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Thinking about buying a home this spring? You'll want to check out the latest update to the income needed to buy a median-priced home in the top 50 metro areas.

Thinking about buying a home this spring? You'll want to check out the latest update to the income needed to buy a median-priced home in the top 50 metro areas.

In Defense of ARMs They're Neither 'Evil' Nor 'Toxic'

Keith Gumbinger

In Defense of ARMs
They're Neither 'Evil' Nor 'Toxic'

Introduction, and a few notes. Much of this four-part article was written in the wake of the housing market crash, but the arguments and facts here remain true even now. ARMs have an important role in the housing market landscape, and in certain market conditions such as those seen today, many potential homebuyers (and even some homeowners) may find themselves needing to consider an ARM instead of a fixed-rate mortgage.

It took a number of years, but the mortgage and housing crisis of the late aughts and early twenty-teens finally reached an inevitable conclusion. During those difficult times, mortgage shoppers were told all too often that Adjustable Rate Mortgages (ARMs) were either the cause of -- or at the heart of -- the housing market's failings, and put borrowers and lenders alike out on the street.

At the time, those claims had rattled their way across the political landscape as well, and the newly-formed Consumer Financial Protection Bureau for a time even considering banning all but "plain vanilla" mortgage products. As ARMs present different risks than do fixed-rate mortgages it's a safe bet that at least certain ARMs wouldn't have been included in any list of approved "vanilla" products.

However, arguments that ARMs are "evil" or "toxic" simply aren't supported by the facts. While it's true that most subprime mortgage products were ARMs and had a spectacular record of failure, and that even some 'prime' ARMs failed as well, it's also true that many ARMs didn't fail, and so may have even provided tremendous value to their holders.

It's also a fact that ARMs, in varying forms, had been a part of the residential mortgage marketplace for more than a quarter century at that point, and have been around nearly 40 years today. A mortgage product with this long of a history can't be all bad, or ARMs would have disappeared from the market. Certain varieties of ARMs -- even old standbys like the traditional one-year ARM -- have faded out the marketplace over time as consumers showed preference for other choices. Like every financial instrument, ARMs not applicable for everyone, or for every circumstance, nor do they always provide value to those who choose them.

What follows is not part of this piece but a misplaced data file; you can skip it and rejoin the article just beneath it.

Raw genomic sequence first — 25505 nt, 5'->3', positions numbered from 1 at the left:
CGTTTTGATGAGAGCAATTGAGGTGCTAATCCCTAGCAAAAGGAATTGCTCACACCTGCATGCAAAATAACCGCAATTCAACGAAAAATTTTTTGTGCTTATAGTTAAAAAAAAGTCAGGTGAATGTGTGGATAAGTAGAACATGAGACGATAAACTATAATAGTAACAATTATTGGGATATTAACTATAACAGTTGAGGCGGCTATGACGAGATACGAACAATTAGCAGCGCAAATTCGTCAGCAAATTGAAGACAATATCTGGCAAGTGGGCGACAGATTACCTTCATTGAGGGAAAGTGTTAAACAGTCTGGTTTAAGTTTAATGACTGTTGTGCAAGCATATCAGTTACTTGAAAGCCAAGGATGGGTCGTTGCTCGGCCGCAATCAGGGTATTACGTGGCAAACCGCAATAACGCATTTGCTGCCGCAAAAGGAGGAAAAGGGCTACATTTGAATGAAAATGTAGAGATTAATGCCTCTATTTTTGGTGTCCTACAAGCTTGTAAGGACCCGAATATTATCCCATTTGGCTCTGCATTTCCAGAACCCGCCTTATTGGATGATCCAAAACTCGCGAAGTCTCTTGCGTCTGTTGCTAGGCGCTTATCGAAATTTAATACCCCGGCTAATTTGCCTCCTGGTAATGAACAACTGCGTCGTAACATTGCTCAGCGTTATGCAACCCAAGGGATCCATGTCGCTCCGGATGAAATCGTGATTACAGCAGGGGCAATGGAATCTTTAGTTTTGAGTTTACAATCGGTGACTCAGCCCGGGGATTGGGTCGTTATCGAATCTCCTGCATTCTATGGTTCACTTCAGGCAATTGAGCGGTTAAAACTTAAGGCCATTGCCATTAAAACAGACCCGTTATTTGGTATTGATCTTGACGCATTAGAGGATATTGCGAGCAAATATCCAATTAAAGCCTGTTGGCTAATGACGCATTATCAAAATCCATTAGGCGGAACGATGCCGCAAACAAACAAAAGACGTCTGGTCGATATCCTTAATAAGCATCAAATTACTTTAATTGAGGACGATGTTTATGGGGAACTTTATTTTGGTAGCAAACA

It's important to note that ARMs were born of a need brought on by high interest rates. As they were developed, ARMs were based on the premise that borrower and lender alike should share the risks in an ever-changing interest rate climate. In exchange for accepting such risks, the borrower would benefit from a somewhat lower starting rate for a time, plus a chance at a lower interest rate in the future, and possibly lower interest rates which might persist for years. This is an important qualifier that you'll want to remember for later in this discussion.

The Product, or the Borrower?

While the forensics into the failure of certain ARMs went on for years, a distinction which needs to be made between the product itself and how it is or was utilized.

Suppose one needs to buy a vehicle. There are lots of choices, and all will get you from point A to point B. What type should one get? A buyer must decide what kind of vehicle best suits his or her needs, whether it is a sports car or a dump truck. It goes without saying that the two are meant for different purposes and aren't interchangeable, and a buyer selecting the wrong one will find an ill fit for their needs. This is also the case with financial products, including mortgages, which were developed to address certain time frames, needs and goals.

The oversimplified point is that some, if not many, of the problems with ARMs were not caused by the product, but rather by how it was applied relative to the user's needs or wants.

It's also worth noting that the sellers (salespeople) at our metaphorical car lot are interested in selling you something and will try to present you with as many choices as possible in order to make the sale. They can't make a living if they don't make sales, and for the most part, their role usually isn't to help you decide what kind of vehicle is right for you.

That said, we have always agreed that, if an ARM or any other mortgage borrower failed out of their loan due to circumstances beyond their control -- malfeasance, steering, predatory lending practices, whatever -- then let's expose and, if warranted, prosecute those bad mortgage actors to the fullest extent of the law. Conversely, to look to overly restrict or even ban access to a product which has proven to be helpful and useful to many hundreds of thousands - perhaps millions - of borrowers probably isn't the right solution.. Why penalize all borrowers, now and forever, for the failings of some of yesterday's? It just doesn't make sense.

Thankfully, ARMs weren't banned from the market. However, the Qualified Mortgage standards did ban some risky features that were overlaid onto ARMs, That's not to say things such as interest-only payments can't exist on ARMs; they can, but such ARMs can't be sold to Fannie Mae or Freddie Mac, and require the lender to accept and manage any risks and liabilities that might arise.

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